Families of victims and members of the Asian American community are rattled by the remarks made by a high-ranking police official at the Cherokee County Sheriff’s office, who told reporters that Robert Aaron Long, the alleged Georgia spa shooter, pursued his deadly attack at the end of a “really bad day,” according to reports.
“It was a really bad day for him and this is what he did,” Capt. Jay Baker, of the Cherokee County Sheriff’s Office, told reporters at a press conference.
Police say it took the 21-year-old assailant under an hour to travel to three different Georgia spas, killing eight people and critically injuring one other, and wreak havoc on an entire community that has witnessed a surge in hate crimes in the last year alone, according to reports.
In total, seven of the victims were women and six of Asian descent.
According to critics who have taken to social media, Baker’s remarks seemingly undercut the assailant’s alleged actions when he said that Long told investigators he was “fed up” and at the “end of his rope,” when he decided to embark on his killing spree on Tuesday.
Authorities say Long started his spree by 5 p.m. and was apprehended by officials in southern Georgia by 9 p.m., according to reports. When questioned by investigators, Long reportedly did not admit to harboring any racial biases but did confess to struggling with a “sexual addiction,” for which he blamed spas.
Social media posts and reporters quickly said that Baker used inappropriately off-tone language during Wednesday night’s announcement.
It was later learned that Baker allegedly promoted anti-Asian T-shirts with a slogan that read, “COVID-19 important virus from CHY-NA” on his personal Facebook account last year, the Daily Beast first reported.
The language used on the t-shirt echoes similar anti-Asian rhetoric previously spewed by former President Donald Trump.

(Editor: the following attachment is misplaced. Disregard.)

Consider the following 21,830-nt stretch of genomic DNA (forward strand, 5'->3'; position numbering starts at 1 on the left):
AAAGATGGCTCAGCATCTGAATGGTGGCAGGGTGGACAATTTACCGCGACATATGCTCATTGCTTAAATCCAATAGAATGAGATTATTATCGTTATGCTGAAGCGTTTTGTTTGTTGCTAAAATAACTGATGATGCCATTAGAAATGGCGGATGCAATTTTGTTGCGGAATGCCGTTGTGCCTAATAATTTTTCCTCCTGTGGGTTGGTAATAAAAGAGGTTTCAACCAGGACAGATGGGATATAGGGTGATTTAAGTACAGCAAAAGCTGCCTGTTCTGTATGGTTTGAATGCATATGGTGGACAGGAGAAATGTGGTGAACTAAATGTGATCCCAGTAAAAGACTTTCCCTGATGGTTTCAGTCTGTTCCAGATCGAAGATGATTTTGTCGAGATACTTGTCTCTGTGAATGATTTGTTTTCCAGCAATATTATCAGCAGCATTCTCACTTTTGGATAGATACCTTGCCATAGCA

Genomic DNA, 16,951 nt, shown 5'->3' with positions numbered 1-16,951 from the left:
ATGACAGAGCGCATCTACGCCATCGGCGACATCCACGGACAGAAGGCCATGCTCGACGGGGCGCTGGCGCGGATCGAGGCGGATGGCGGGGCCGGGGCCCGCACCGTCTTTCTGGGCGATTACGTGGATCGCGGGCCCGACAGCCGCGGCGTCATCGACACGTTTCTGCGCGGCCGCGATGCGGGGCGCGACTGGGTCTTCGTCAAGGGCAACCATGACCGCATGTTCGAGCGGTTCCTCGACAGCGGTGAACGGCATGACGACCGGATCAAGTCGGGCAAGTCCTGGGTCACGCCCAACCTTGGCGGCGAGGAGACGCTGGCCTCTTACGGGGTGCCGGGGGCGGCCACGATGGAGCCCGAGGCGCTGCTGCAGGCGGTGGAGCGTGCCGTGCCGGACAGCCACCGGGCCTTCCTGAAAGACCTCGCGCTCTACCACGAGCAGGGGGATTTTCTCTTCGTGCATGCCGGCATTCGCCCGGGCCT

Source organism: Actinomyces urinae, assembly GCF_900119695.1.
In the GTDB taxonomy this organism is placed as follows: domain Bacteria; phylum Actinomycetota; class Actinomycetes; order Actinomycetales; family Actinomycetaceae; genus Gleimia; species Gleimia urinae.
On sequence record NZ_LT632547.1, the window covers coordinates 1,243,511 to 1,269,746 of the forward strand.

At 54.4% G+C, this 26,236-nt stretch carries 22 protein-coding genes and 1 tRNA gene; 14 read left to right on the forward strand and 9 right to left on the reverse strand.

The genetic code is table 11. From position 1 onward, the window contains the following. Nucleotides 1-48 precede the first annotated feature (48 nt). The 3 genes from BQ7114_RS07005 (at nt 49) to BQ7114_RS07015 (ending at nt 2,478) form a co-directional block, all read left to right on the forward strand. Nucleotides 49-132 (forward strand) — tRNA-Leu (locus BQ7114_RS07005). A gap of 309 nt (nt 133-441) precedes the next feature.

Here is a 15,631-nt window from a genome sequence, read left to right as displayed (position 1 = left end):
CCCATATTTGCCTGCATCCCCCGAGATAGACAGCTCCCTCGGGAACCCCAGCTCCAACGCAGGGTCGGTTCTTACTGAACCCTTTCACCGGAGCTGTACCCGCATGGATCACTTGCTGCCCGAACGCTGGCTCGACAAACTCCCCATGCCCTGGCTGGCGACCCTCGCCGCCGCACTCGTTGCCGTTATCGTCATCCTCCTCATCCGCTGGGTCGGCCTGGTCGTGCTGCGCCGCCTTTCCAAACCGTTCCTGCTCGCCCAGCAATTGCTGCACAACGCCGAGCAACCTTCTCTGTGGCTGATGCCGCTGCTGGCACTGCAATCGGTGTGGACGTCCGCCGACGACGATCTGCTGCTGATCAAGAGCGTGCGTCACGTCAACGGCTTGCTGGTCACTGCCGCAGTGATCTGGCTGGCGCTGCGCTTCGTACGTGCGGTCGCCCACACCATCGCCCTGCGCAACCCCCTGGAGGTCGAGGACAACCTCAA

Rodney Bryant, acting chief of the Atlanta Police Department told reporters Wednesday evening that the department is still in its “early stages” of the investigation and has been cautious to call the incident a hate crime.
The public’s concern over the department’s not categorizing the attacks as racially motivated comes as hate crimes against Asian Americans continue to ascend in the U.S.
A new report published by AAPI revealed that there were a reported nearly 3,800 hate crimes committed against Asian Americans from 2020 up until February of this year. Nearly 68.1% of Asian Americans reported they experienced verbal harassment in 2020 and 11.1% of them also experienced physical assault. Asian American women were 2.3 times more likely than men to report incidences of hate crimes.
“To see this [Facebook] post is both disturbing and outrageous. It speaks to the structural racism that we’re all up against,” said Vincent Pan, co-executive director of Chinese for Affirmative Action, a civil rights organization, USA Today reported. “Coupled with the comments coming out of the news conference, it does not give community members confidence that our experiences and the pain and the suffering that we’re feeling are being taken seriously, at least by this particular person.”
A national conversation has surfaced about what actions legally constitute a hate crime and how damaging and insidious cultural stereotypes can be on individuals.
Nearly 200 people gathered Wednesday evening at a vigil held for the victims of the spa killings and to stand in solidarity for Asian Americans in Jackson Heights, Queens, the New York Times reported.
Baker did not respond to requests for comment from Inside Edition Digital.